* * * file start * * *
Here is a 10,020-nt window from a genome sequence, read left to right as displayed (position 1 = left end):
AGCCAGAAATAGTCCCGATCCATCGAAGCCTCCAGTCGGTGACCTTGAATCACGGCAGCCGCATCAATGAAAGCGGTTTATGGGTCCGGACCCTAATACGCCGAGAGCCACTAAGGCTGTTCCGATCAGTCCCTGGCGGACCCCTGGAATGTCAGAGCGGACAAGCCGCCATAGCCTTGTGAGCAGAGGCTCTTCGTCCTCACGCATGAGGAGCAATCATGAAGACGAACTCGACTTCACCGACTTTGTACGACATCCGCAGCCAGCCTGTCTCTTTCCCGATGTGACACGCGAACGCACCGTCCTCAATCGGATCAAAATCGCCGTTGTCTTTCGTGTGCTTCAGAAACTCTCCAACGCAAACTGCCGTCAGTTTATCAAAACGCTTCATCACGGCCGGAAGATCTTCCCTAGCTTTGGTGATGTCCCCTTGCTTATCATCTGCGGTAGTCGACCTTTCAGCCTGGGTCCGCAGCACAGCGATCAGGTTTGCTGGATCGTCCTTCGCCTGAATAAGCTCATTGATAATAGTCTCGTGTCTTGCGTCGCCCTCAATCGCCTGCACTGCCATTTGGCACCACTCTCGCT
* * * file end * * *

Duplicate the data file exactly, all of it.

Here is a 10,020-nt window from a genome sequence, read left to right as displayed (position 1 = left end):
AGCCAGAAATAGTCCCGATCCATCGAAGCCTCCAGTCGGTGACCTTGAATCACGGCAGCCGCATCAATGAAAGCGGTTTATGGGTCCGGACCCTAATACGCCGAGAGCCACTAAGGCTGTTCCGATCAGTCCCTGGCGGACCCCTGGAATGTCAGAGCGGACAAGCCGCCATAGCCTTGTGAGCAGAGGCTCTTCGTCCTCACGCATGAGGAGCAATCATGAAGACGAACTCGACTTCACCGACTTTGTACGACATCCGCAGCCAGCCTGTCTCTTTCCCGATGTGACACGCGAACGCACCGTCCTCAATCGGATCAAAATCGCCGTTGTCTTTCGTGTGCTTCAGAAACTCTCCAACGCAAACTGCCGTCAGTTTATCAAAACGCTTCATCACGGCCGGAAGATCTTCCCTAGCTTTGGTGATGTCCCCTTGCTTATCATCTGCGGTAGTCGACCTTTCAGCCTGGGTCCGCAGCACAGCGATCAGGTTTGCTGGATCGTCCTTCGCCTGAATAAGCTCATTGATAATAGTCTCGTGTCTTGCGTCGCCCTCAATCGCCTGCACTGCCATTTGGCACCACTCTCGCT